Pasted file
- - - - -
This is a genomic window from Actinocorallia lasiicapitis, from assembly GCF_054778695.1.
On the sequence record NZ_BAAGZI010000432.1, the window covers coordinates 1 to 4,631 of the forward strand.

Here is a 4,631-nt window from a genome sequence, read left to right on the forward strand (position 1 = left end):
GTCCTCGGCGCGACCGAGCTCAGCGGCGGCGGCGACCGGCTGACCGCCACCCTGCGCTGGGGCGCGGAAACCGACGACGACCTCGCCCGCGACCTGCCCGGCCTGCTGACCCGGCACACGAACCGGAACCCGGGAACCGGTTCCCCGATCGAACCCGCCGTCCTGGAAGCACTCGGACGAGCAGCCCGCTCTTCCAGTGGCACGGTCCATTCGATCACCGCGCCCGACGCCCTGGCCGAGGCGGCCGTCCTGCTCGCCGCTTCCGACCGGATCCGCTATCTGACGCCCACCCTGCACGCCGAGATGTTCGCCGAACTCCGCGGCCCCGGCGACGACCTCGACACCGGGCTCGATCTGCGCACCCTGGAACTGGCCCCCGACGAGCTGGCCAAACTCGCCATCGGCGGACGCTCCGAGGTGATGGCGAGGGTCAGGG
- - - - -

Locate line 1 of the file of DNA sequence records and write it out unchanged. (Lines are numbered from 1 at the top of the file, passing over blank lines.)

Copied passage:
This is a genomic window from Actinocorallia lasiicapitis, from assembly GCF_054778695.1.